CDL Blog

Northeast BC: Powering Up On Lithium

Geoscience BC and Canadian Discovery Ltd. (CDL) published the NEBC Lithium – Formation Water Database on February 29, 2024. Lithium is on Canada’s Critical Minerals List and will play a significant role in our country’s move to a net-zero emissions economy as it is a key component of rechargeable vehicle batteries.

The study’s primary goal was to better understand the distribution of lithium in the subsurface in northeastern BC (NEBC) by sampling, analyzing and interpreting saline water (brine) samples from existing hydrocarbon-producing wells (figure 1). It also delves into brine evolution and potential lithium-enrichment mechanisms. Prior to this study’s completion, limited lithium data and knowledge were publicly available for BC, and this body of work plays a foundational role in supporting the lithium industry’s potential development.

The geology of NEBC is similar to that of Alberta and Saskatchewan where lithium brine data are publicly available and several lithium extraction projects are underway. The database (including data, report, maps and shapefiles) can be downloaded from the Geoscience BC website; the link is in the references.

A total of 133 samples were obtained throughout NEBC in a number of different formations, although heavily weighted toward the Montney. These data were supplemented by data from the Geological Survey of Canada and the Alberta Geological Survey. Lithium concentrations in NEBC ranged from negligible to 100 mg/L. Lithium concentrations exceeding 50 mg/L are currently deemed as economically interesting by industry given the current state of direct lithium extraction (DLE) technologies.

Significant lithium concentrations are found in the Montney, with the Blueberry/Gundy, Groundbirch and Parkland/Doe areas having the highest concentrations (figure 2). Within the Montney, CDL estimates a brine-hosted in situ lithium carbonate equivalent (LCE) potential of 9.8 million tonnes with an average concentration of 56 mg/L over an area of 32,000 km2 (figure 3). The Montney in this area is not an aquifer; it is an unconventional, overpressured, low porosity and low permeability gas-bearing reservoir that is quite desiccated in some areas and, therefore, has low water production (compared to aquifer formations like the Belloy). CDL reviewed the distribution of Montney water production and found that areas of higher water production do not necessarily coincide with high lithium concentrations. Given the challenges of ensuring large sustained flowrates of water from the Montney, CDL’s assessment is that it is not feasible to produce Montney lithium brines on a standalone basis at this time; these brines must be co-produced with natural gas to be economic.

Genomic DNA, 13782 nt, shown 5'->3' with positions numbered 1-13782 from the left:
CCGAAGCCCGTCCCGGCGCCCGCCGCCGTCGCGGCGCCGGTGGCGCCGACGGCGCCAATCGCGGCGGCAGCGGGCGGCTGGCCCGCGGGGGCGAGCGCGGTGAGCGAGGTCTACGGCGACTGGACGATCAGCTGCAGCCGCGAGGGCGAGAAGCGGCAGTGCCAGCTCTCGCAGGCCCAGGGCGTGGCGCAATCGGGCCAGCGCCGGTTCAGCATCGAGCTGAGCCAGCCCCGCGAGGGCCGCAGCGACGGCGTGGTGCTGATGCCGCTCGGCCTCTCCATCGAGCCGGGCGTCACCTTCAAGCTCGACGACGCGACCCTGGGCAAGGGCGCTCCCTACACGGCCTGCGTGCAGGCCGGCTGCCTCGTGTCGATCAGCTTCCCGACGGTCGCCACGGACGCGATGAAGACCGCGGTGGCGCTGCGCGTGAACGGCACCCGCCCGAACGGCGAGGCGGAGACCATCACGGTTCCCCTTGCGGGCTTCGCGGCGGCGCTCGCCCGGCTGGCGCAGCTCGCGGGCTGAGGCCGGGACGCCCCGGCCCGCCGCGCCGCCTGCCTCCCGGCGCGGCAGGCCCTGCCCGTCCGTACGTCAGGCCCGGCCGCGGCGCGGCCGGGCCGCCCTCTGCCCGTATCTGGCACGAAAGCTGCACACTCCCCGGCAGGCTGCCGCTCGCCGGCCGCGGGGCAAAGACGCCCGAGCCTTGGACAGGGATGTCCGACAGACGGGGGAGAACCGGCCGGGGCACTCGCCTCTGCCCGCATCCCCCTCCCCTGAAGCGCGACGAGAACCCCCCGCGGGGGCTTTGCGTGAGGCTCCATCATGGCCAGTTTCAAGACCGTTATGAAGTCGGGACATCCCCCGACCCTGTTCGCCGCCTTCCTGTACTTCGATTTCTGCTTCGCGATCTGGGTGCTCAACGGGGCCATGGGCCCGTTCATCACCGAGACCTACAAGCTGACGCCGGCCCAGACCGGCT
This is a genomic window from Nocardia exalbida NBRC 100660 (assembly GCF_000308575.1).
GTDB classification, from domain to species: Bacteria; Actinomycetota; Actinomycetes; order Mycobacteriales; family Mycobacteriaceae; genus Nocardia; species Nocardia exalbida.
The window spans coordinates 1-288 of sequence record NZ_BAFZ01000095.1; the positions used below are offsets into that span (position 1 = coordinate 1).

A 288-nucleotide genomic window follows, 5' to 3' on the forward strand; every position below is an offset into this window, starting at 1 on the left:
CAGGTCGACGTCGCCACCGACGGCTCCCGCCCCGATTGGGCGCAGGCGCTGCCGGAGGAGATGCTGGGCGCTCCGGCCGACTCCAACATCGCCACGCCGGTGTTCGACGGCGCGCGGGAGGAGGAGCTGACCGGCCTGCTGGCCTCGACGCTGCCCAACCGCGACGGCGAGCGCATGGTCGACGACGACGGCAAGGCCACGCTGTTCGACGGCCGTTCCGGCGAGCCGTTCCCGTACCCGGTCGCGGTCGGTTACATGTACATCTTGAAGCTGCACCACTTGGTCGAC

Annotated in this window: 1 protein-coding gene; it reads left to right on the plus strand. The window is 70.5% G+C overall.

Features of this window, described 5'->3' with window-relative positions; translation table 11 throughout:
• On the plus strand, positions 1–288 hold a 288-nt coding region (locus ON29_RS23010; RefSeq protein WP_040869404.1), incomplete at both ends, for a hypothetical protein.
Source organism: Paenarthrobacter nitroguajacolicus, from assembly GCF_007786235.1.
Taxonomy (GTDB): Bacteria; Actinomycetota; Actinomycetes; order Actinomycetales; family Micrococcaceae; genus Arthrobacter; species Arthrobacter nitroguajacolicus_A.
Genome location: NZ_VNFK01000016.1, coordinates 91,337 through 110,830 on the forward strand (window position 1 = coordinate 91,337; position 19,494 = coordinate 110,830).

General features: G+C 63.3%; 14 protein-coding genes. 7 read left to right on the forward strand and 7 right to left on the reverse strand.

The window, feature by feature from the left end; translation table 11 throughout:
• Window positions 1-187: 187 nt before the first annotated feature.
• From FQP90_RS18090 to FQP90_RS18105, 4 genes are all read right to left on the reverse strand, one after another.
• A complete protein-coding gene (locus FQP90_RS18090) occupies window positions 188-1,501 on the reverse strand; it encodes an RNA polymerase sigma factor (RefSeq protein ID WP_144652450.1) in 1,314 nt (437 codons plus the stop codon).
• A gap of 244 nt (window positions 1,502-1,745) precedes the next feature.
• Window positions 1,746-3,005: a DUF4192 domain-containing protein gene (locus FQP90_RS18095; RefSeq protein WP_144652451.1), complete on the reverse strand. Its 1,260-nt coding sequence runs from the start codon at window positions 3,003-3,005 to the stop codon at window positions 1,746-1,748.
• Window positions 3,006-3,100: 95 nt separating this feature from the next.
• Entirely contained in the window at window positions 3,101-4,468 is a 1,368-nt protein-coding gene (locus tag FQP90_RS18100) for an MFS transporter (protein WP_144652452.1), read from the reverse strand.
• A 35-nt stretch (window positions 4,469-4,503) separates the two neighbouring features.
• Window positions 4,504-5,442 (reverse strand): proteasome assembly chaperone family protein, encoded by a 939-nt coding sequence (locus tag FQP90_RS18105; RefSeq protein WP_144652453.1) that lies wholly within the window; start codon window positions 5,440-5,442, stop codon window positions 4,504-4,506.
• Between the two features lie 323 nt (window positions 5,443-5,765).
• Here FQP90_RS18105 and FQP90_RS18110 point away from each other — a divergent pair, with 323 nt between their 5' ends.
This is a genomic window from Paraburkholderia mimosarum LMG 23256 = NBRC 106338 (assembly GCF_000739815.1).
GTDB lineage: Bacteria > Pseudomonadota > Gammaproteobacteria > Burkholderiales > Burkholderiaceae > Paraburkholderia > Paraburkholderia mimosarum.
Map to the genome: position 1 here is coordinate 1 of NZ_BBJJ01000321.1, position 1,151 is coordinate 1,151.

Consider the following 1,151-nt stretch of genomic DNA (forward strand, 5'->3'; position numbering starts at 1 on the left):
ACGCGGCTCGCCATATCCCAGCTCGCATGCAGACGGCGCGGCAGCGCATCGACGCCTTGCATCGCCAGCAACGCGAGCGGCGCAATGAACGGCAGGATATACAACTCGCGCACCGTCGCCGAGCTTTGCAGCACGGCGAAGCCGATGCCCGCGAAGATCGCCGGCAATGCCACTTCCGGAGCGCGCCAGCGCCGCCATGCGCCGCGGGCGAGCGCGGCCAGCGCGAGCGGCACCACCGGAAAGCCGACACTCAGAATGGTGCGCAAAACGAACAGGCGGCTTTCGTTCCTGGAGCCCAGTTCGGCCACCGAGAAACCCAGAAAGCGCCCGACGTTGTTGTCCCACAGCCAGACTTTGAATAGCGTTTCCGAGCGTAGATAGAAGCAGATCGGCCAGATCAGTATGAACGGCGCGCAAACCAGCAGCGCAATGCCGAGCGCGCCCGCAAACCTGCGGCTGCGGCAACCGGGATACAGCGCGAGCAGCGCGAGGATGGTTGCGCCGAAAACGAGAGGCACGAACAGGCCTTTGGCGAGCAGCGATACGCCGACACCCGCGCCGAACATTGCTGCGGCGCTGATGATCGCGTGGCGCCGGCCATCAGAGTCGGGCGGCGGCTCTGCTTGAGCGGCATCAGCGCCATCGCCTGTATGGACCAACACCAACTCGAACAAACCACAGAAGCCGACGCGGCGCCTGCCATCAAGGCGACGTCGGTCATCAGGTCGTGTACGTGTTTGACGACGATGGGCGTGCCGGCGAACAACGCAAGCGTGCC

Given the scarcity of data over all formations, including the Montney, CDL researched proxies that are readily available from routine water analyses, which can then be used to infer lithium concentration. Several candidates emerged including potassium, calcium, magnesium and total dissolved solids (TDS). Further investigation showed a strong correlation between TDS and lithium with a value of 150,000 mg/L (also ppm) TDS corresponding to a lithium concentration of 30 mg/L. This correlation was used in mapping the Montney and other formations to suggest areas where there could be economic concentrations of lithium, despite the lack of lithium data.

Based on the TDS proxy analysis, there could be potential for the Slave Point, Keg River, Belloy and Halfway formations to host economic concentrations of lithium. These formations are aquifers and inadequate water production should not be an issue like in the Montney. There were not sufficient data in these (or other) formations to calculate a brine-hosted in situ lithium potential resource with any confidence.

During the research for this study, it was observed that process of seawater evapoconcentration alone is not adequate to account for the lithium concentrations observed in the Montney in NEBC. Other potential sources of lithium-enrichment were/are volcanically sourced clay minerals that underwent ion-exchange during illitization (water-rock interactions), temperature effects due to burial, and water-rock interactions between hydraulic fracturing fluids and the host rock (figure 4). These lithium-enrichment mechanisms are rich fodder for another blog!

Despite the advances made in this study, all formations in NEBC are under-sampled with respect to lithium. Two of the recommendations are that further sampling for lithium should be undertaken in all formations, and that lithium should be added to routine water analyses.

This database was sponsored by Geoscience BC, Northern Development, Natural Resources Canada and LithiumBank, while the research (designing the brine sampling program, collecting the samples, and analyzing and interpreting the data) was undertaken by Matrix Solutions Inc. and Canadian Discovery Ltd.

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Geoscience BC. 2024. NEBC Lithium – Formation Water Database. Accessed March, 2024. Download at

About the Author(s)

The author

Meridee joined Canadian Discovery in 2005 working with both CDL's Intelligence and Expertise groups as well as with data management and GIS personnel to streamline geological mapping techniques. Meridee plays a key role in Intelligence projects and products, including developing, editing and managing content for the CDL Digest and various multi-client and consulting projects. She has worked with Amoco in Calgary, Houston and London, gaining experience in Canadian and international exploration and development. Meridee holds a B.Sc. (Geological Engineering) from the University of Saskatchewan and an Applied Bachelor of Geographic Information Systems (GIS) from the Southern Alberta Institute of Technology.

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